Segmentation of Public Perceptions on Romania's Accession to the EU

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Vlad Tureanu
Dragos Iliescu


European Union (EU) enlargement and integration generated intense debate almost
immediately following the first wave of discussion on expansion. Now
that the EU border has reached the line of the former Soviet states, the
topic is less hypothetical and more significant than ever, especially
because the entire EU project's success seems to depend heavily on
favorable public opinion. In Romania most of the quantitative measures
of public opinion on European issues, like those of the Eurobarometer
series, have been run since the beginning of the '90s. Yet, a study
concerned with measuring the individual, subjective opinions about EU
accession, as well as the formation of these opinions, was still much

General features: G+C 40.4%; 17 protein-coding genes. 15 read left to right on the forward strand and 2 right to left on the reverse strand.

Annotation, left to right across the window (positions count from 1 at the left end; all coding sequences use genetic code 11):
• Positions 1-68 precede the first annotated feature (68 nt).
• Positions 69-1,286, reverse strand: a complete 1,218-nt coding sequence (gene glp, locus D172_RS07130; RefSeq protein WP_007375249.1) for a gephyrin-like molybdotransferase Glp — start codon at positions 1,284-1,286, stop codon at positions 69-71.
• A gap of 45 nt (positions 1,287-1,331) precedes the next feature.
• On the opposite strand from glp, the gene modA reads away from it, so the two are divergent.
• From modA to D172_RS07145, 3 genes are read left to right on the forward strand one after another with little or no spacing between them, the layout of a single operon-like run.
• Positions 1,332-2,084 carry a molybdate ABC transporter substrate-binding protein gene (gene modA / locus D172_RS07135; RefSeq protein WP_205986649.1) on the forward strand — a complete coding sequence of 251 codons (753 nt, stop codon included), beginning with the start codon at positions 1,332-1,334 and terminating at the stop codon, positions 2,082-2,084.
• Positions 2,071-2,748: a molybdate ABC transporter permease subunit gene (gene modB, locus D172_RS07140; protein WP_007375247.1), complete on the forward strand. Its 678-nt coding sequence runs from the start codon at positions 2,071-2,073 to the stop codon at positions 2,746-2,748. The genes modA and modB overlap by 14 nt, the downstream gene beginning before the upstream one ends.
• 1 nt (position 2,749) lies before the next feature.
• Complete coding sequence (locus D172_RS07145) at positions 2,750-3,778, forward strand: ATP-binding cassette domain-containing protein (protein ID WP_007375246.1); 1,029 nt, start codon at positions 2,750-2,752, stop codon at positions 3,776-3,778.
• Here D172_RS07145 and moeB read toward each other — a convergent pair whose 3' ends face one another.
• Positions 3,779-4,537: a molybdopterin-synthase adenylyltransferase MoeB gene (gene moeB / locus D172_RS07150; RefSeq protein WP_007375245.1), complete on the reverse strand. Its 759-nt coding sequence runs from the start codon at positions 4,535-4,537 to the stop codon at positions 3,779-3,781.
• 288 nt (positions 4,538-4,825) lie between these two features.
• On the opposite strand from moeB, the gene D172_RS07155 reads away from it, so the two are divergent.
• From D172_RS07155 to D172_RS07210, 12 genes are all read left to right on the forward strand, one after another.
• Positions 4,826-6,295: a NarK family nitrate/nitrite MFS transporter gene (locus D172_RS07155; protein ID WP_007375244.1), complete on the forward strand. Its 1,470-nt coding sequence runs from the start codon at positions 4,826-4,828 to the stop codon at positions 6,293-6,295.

needed. Q methodology is highly suitable for such an endeavor. As a
consequence, concourse statements about EU enlargement and integration
were gathered after qualitative discussions with individuals. A Q deck
of 46 statements was generated and administered to a sample of 170
individuals. Five factors emerged in the analysis, covering rather
surprising and often bleak attitudinal structures. Some of those
perceptions were identified as being part as a deeper cultural heritage
rooted in Romania's recent history. Some others should be attributed to
an often wrong and incoherent framing of the issues by the media and

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How to Cite
Tureanu, V., & Iliescu, D. (2005). Segmentation of Public Perceptions on Romania’s Accession to the EU. Operant Subjectivity, 29(1/2). Retrieved from

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